Lasting Education Reform Begins with Reeducating and Placing Educators at the Forefront
The United States has a top-down approach when it comes to education reform. Politicians implement “popcorn reforms” that often get tested and then discarded when the reforms don’t deliver sweeping results.
Linda Darling-Hammond, Professor of Education at Stanford University knows this experimental approach doesn’t work⏤teachers need to be a part of the reform. When speaking about her book, The Flat World and Education: How America’s Commitment to Equity Will Determine Our Future, she states, “Successful countries build a high-quality education workforce. They receive high-quality preparation, with mentoring, and are provided the time for ongoing professional development.”
Reforms that prioritize educator empowerment, and are built by educators themselves, enable teachers to lead their students in creativity, ingenuity, innovation, provide applicable experience for their future, and address educational disparities across the nation.
This last point is particularly pertinent in education reform. Conventional reforms have not accounted for the lack of development and investment into rural and low-income areas. For example, a study out of the Brookings Institute in Pennsylvania reported only 1.5% of all R&D expenditure didn’t go to Philadelphia, Pittsburgh, or Penn State University.
Adelle Schade’s SRI program and TEL method work to address this inequality. Her program certifies teachers across cities and regions in SRI and TEL procedures so they can build their own SRI institute in unsupported, impoverished, and disenfranchised locations.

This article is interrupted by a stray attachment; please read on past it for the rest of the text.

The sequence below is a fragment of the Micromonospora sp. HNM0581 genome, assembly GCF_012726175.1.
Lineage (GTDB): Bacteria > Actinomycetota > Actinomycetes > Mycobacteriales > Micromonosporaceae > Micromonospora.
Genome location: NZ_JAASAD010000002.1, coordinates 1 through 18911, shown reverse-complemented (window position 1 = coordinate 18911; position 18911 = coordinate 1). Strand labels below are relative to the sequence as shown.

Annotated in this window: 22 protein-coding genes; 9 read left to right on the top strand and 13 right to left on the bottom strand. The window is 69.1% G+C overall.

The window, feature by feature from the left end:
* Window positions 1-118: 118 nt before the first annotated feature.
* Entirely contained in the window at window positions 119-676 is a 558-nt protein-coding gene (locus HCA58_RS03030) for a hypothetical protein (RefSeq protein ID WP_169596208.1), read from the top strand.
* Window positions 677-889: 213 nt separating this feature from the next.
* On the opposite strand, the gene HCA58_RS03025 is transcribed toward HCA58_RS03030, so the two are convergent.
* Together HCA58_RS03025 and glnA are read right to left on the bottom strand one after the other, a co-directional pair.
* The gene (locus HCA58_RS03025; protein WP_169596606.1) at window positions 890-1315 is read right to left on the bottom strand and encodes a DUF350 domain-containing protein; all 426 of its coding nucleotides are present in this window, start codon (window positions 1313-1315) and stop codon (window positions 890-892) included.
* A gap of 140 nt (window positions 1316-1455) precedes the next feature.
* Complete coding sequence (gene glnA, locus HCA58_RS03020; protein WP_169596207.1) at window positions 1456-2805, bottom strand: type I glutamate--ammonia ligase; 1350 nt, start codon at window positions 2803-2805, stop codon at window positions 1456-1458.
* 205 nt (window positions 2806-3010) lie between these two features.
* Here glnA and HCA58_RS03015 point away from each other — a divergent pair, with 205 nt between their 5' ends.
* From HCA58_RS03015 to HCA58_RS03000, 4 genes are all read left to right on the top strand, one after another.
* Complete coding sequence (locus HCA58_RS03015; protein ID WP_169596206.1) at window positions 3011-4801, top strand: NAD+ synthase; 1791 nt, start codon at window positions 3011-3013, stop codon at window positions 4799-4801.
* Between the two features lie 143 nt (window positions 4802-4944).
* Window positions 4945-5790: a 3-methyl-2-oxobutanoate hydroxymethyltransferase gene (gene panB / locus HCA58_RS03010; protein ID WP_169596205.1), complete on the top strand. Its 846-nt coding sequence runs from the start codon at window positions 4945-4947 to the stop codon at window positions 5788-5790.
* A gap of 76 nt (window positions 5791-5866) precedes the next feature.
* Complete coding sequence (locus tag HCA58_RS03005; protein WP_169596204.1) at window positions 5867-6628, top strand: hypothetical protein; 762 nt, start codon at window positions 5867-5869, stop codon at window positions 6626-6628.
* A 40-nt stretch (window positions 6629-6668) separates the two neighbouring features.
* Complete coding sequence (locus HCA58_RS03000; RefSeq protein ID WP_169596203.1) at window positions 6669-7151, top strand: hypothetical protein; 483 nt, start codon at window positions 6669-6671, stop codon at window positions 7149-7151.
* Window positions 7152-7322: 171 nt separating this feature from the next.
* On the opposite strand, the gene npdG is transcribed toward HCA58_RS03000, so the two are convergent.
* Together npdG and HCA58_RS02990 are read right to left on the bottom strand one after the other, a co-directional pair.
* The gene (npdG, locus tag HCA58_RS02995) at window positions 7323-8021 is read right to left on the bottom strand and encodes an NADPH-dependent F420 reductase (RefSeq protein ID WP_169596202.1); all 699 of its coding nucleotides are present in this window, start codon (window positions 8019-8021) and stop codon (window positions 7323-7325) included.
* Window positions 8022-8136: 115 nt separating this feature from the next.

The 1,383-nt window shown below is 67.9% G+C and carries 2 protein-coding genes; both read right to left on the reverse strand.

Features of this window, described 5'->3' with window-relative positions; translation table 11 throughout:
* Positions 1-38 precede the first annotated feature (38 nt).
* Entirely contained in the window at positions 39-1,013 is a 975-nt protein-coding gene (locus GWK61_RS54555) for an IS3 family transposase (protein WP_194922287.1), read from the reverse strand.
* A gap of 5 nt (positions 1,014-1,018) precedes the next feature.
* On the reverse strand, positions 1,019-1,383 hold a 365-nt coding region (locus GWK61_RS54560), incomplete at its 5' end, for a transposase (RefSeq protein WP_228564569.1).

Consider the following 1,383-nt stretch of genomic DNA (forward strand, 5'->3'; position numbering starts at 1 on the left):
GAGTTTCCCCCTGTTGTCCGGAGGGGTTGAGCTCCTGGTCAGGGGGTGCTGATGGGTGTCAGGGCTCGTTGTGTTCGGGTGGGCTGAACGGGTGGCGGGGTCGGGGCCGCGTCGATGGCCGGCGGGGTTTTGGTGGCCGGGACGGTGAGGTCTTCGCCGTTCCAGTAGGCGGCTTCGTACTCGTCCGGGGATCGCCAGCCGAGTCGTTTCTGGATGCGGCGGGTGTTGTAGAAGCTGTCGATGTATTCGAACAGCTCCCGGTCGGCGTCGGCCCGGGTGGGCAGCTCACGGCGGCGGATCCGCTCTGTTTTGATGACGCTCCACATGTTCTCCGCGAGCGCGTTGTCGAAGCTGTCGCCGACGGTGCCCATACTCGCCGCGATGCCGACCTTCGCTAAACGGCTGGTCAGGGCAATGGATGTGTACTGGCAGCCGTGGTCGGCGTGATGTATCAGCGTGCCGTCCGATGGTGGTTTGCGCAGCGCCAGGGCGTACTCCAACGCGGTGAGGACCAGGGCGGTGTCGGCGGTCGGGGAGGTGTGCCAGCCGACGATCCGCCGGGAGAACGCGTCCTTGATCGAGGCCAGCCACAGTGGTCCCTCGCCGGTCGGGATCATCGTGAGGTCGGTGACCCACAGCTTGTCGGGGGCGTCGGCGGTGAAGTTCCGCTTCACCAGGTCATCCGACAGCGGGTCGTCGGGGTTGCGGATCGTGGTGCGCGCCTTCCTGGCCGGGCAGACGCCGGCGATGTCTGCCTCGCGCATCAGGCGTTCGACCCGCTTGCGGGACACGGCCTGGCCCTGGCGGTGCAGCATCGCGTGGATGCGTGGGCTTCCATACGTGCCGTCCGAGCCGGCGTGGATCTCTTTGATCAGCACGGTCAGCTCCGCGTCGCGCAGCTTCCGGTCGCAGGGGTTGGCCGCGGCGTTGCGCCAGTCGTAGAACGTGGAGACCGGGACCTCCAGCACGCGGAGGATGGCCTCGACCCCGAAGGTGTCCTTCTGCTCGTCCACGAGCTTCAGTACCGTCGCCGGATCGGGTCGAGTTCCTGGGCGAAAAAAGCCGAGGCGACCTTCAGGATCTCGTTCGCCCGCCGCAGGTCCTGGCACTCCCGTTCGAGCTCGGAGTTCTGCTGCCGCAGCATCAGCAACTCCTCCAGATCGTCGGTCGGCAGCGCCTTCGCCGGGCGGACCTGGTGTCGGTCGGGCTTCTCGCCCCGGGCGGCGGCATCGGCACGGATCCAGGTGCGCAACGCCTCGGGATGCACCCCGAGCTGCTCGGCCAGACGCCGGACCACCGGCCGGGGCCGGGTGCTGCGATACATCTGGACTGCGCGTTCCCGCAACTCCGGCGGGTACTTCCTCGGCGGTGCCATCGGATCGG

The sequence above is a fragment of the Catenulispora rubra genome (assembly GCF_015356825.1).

This program also allows educators to continue their professional development, as Linda Darling-Hammond labels it, an essential quality to effective educational systems.
Educators are the foundation on which any educational reform is built. It is essential any reform starts with and supports them.
Programs like this transform the education system to exemplify SRI’s motto of “uncovering the genius that resides in every child”.
Students Should be Empowered to Advance Education on their Own Terms
So often, addressing a lack of equity in education is void of student input. Collaboration and inclusion of students in the process are key.
An example of student engagement is Schade’s SRI program. Students can register to gain access to a state-of-the-art lab facility. Through this program, students innovate on their own terms, receive college credit, collaborate with their peers, and advance their education on a path based on their curiosity.
For parents, this means their child receives an education that’s determined by their academic passions. SRI and TEL-trained educators guide instead of assign.
This student-centric SRI/TEL approach combines traditional education with curiosity. Sir Kenneth Robinson, a Professor of Warwick University⏤and knighted for his educational reforms⏤states, “Part of education is learning. And what drives learning is curiosity and collaboration.”
The desire to uncover the potential of every student must be at the heart of education reform. Conventional methods may have failed to support student ingenuity, but impassioned innovators like Linda Darling-Hammond, Adelle Schade, and Sir Kenneth Robinson have challenged this seemingly flawed educational system.